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Twenty tomato spotted wilt virus (TSWV) isolates were serologically compared in ELISA employing five different procedures using a rabbit polyclonal antiserum against nucleocapsid proteins (NuAbR) and mouse monoclonal antibodies (MAbs), two directed to nucleocapsid proteins (N1 and N2) and four directed to glycoproteins G1 to G4. All the antisera were raised(More)
BeAn 58058 virus (BAV) was isolated from an Oryzomis rodent in Brazil. BAV was shown to be antigenically related to another poxvirus also isolated in Brazil, the Cotia virus, but it remained ungrouped. Electron microscopy revealed that BAV has a typical poxvirus morphology. The Hind III DNA profile of BAV genome was similar with that of VV WR and Lister,(More)
In 2016, the order Mononegavirales was emended through the addition of two new families (Mymonaviridae and Sunviridae), the elevation of the paramyxoviral subfamily Pneumovirinae to family status (Pneumoviridae), the addition of five free-floating genera (Anphevirus, Arlivirus, Chengtivirus, Crustavirus, and Wastrivirus), and several other changes at the(More)
Citrus leprosis is caused by Citrus leprosis virus (CiLV) that is transmitted by mites in the genus Brevipalpus (Acari: Tenuipalpidae). This disease directly reduces production and the life span of the citrus plant. The main symptoms of the disease include lesions on fruits, leaves, and twigs or small branches, causing premature fruit drop, defoliation, and(More)
Cytopathic effects in orchid leaf tissues infected with Australian, Japanese and Brazilian isolates of Orchid fleck virus (OFV) were indistinguishable and like those previously described in the literature. Cells had an electron-lucent viroplasm with unenveloped rod-shaped virions in the nucleus and cytoplasm, often associated with the inner membrane of the(More)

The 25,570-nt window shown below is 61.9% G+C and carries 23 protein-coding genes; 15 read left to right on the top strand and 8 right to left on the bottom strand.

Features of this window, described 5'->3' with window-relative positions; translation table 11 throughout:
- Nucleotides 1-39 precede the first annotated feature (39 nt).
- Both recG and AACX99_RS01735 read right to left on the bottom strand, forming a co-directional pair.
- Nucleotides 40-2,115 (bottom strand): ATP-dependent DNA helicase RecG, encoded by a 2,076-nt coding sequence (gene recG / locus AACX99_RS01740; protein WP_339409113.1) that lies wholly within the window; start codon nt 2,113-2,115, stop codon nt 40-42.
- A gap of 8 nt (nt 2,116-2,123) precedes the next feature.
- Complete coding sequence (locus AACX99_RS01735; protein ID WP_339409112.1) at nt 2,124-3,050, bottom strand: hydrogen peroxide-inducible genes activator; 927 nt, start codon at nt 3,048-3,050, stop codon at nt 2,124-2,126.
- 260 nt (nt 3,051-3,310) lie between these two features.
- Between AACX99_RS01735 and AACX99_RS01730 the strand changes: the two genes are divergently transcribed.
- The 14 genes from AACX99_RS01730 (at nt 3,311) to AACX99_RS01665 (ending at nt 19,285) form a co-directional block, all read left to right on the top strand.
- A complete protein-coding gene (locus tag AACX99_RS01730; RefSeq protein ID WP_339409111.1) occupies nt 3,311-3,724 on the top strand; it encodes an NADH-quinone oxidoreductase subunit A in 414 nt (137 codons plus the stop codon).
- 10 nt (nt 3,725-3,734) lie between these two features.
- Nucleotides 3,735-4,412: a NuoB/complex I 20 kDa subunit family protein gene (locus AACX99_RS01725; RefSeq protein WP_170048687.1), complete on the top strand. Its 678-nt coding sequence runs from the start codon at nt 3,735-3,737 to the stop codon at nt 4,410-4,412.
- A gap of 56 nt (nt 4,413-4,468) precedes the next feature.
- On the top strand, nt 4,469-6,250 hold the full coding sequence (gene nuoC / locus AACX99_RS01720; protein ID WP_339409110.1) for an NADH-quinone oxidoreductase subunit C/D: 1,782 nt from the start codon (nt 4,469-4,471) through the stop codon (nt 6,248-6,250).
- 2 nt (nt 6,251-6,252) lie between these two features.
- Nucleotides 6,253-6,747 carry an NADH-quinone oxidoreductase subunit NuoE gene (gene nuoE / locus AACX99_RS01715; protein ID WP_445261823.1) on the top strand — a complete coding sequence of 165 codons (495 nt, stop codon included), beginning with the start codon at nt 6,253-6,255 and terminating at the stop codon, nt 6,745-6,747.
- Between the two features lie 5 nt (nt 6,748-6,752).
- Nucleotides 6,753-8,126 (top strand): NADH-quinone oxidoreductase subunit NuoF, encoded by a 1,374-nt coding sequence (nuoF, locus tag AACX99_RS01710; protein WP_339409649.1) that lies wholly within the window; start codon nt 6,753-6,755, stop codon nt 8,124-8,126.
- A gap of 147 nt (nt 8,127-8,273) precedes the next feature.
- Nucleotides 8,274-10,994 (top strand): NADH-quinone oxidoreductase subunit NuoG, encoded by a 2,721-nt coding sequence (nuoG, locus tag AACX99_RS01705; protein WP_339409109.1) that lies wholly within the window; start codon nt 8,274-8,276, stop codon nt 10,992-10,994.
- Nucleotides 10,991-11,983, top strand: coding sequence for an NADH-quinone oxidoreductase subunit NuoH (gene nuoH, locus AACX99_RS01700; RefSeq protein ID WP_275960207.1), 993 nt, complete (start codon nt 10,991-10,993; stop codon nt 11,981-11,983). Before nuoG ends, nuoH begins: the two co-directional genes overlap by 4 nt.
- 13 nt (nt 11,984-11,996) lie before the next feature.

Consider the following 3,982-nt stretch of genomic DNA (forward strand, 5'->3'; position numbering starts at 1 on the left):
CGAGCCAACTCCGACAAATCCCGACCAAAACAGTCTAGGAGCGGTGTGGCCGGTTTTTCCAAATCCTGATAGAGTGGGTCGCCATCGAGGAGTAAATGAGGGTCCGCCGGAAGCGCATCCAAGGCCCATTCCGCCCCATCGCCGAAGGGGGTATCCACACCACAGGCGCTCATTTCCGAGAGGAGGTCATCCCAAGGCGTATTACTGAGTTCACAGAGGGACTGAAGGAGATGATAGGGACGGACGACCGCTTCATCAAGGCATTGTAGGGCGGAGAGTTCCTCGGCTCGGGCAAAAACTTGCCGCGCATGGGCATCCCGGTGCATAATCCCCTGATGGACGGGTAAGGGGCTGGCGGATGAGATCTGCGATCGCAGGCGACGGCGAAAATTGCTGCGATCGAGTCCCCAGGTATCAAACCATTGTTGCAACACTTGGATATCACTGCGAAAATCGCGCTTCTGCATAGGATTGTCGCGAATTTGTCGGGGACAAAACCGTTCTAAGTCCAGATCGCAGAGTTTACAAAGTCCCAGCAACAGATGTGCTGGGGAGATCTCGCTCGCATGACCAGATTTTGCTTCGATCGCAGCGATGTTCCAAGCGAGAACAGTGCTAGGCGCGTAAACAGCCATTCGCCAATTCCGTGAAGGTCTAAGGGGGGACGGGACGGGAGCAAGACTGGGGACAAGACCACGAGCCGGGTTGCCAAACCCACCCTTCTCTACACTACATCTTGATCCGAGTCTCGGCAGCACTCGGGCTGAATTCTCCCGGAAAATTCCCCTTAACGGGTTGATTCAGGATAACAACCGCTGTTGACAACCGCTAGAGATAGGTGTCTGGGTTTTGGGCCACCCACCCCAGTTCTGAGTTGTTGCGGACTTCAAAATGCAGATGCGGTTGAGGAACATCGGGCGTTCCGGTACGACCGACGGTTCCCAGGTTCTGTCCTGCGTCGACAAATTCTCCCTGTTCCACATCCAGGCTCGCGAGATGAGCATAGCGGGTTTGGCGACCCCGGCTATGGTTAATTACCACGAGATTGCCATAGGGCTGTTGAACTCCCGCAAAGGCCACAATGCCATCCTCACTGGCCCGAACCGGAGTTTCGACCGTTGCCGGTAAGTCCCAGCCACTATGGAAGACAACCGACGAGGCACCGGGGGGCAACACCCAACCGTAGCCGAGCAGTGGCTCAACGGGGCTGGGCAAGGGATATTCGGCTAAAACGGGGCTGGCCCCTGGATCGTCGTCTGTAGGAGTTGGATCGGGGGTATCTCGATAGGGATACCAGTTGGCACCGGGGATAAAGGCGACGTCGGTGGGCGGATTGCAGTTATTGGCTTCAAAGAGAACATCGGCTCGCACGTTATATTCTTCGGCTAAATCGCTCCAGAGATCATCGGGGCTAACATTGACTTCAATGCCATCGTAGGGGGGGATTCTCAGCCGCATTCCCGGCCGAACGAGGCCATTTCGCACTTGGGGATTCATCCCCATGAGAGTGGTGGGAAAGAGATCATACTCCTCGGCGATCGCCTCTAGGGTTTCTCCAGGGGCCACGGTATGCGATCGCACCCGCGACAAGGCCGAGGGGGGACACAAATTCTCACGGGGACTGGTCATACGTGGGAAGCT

An increasing number of diseases transmitted by Brevipalpus mite species (Acari: Tenuipalpidae) is being identified that affect economically important plants such as citrus, coffee, passion fruit, orchids, and several ornamentals. All of these diseases are characterized by localized lesions (chlorotic, green spots, or ringspots) on leaves, stems, and(More)
A decade ago, a new mite-transmitted disease was described on wheat (Triticum aesativum) and maize (Zea mays) that due to its geographical location was referred to as High Plains Disease (HPD). To determine the etiology, we established colonies of HPD pathogen-transmitting eriophyid wheat curl mites (Aceria tosichella) on wheat plants for maintenance of a(More)
Coffee ringspot is characterized by conspicuous ringspot symptoms on leaves, berries, and less frequently on twigs. It is caused by coffee ringspot virus (CoRSV), a short, bacilliform virus (40 nm × 100–110 nm). The virus is not seed borne and is transmitted by Brevipalpus phoenicis (Geijskes). Transovarial transmission within the mite does not occur. CoRSV(More)
The understanding of the stimuli perceived by these parasitoids to accept and exploit a potential host may support the development of artificial hosts for their in vitro rearing. The most common structures involved in the host selection process in parasitoids are the antenna and the ovipositor. Sensilla present on these structures are involved in host(More)
Passion fruit green spot disease was first identified in 1997 after a severe outbreak at Vera Cruz County, state of São Paulo, Brazil. Mature yellow fruits of Passiflora edulis Simms f. flavicarpa Degener showed characteristic green spots, 2–5 mm in diameter and patches of green tissues were present on senescent leaves. The devastating effect to passion(More)